Citing a year-long personal evolution and the Golden Rule, Barack Obama this month became the first sitting U.S. president to endorse the redefinition of marriage: “At a certain point,” he said in an interview with ABC’s Robin Roberts, “I’ve just concluded that for me personally it is important for me to go ahead and affirm that I think same-sex couples should be able to get married.” 

His announcement echoed a similar media appearance just a few days earlier by his Catholic vice president, Joe Biden, who said he was “absolutely comfortable” with the idea of “men marrying men, women marrying women.” 

The president of the U.S. bishops’ conference, New York Cardinal Timothy M. Dolan called Obama’s new public stance “deeply saddening.” 

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“As I stated in my public letter to the President on Sept. 20, 2011,” Cardinal Dolan said in a statement, “the Catholic bishops stand ready to affirm every positive measure taken by the president and the Administration to strengthen marriage and the family. However, we cannot be silent in the face of words or actions that would undermine the institution of marriage, the very cornerstone of our society. The people of this country, especially our children, deserve better.  

“Unfortunately, President Obama’s words today are not surprising since they follow upon various actions already taken by his Administration that erode or ignore the unique meaning of marriage. I pray for the president every day, and will continue to pray that he and his Administration act justly to uphold and protect marriage as the union of one man and one woman. May we all work to promote and protect marriage and by so doing serve the true good of all persons.” 

Many commentators grappled to understand the timing of Obama’s announcement, especially against the backdrop of campaign strategy in an election year. 

On one hand, at least according to opinion polls, it seems a fairly safe move. Just before his surprise announcement, Gallup reported that 50 percent of Americans “think marriages between same-sex couples should ... be recognized by the law as valid, with the same rights as traditional marriages.”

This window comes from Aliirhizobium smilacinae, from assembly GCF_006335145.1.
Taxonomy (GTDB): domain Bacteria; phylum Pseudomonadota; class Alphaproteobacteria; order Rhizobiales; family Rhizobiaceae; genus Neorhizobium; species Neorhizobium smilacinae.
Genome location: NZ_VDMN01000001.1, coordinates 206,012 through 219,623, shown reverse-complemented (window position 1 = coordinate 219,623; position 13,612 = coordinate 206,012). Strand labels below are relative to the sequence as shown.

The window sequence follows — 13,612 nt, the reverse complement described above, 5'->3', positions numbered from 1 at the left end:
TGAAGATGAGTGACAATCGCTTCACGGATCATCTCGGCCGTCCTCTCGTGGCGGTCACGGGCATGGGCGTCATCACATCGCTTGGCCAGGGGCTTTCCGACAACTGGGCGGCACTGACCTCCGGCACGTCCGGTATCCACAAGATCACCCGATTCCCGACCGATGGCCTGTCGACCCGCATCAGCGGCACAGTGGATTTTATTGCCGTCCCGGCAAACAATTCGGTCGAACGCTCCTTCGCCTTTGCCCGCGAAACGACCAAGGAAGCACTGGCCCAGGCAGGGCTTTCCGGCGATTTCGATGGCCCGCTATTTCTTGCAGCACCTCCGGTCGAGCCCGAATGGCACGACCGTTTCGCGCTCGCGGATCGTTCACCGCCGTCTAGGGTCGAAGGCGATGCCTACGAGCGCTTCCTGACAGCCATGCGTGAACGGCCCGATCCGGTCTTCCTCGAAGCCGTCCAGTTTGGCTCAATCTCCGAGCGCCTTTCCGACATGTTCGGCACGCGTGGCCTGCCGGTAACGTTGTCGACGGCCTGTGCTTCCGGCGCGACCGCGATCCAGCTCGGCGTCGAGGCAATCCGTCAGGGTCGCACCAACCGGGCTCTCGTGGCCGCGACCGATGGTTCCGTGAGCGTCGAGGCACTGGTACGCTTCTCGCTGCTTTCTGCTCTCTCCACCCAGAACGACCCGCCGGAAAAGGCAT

On the other hand, his announcement came just after North Carolina’s voters resoundingly approved a constitutional amendment that reads: “Marriage between one man and one woman is the only domestic legal union that shall be valid or recognized in this State.” 

The vote makes North Carolina the 30th state to pass a constitutional amendment codifying the definition of marriage as the union of one man and one woman. 

The head of the bishops’ ad hoc committee on the promotion and defense of marriage, Bishop Salvatore Cordileone of Oakland, Calif., said he hoped Obama would take heed of the vote, and respect the essential role of marriage in promoting the common good. “This is not a partisan issue, but a matter of justice, fairness and equality for the law to uphold every child’s basic right to be welcomed and raised by his or her mother and father together,” he said

A matter of first importance for Catholics, though, must be adult faith formation. The Gallup survey cited above shows Catholics polling right at the national average, with 51 percent supporting marriage redefinition. 

That means far too few Catholics have been given the opportunity — or taken the time — to seriously engage what the Church teaches and why, on the meaning of marriage and respect for the dignity of all people. But now is no time for indifference or ignorance.

Editorial Board: Greg Erlandson, publisher; Msgr. Owen F. Campion, associate publisher; Beth McNamara, editorial director; John Norton, editor; Sarah Hayes, presentation editor.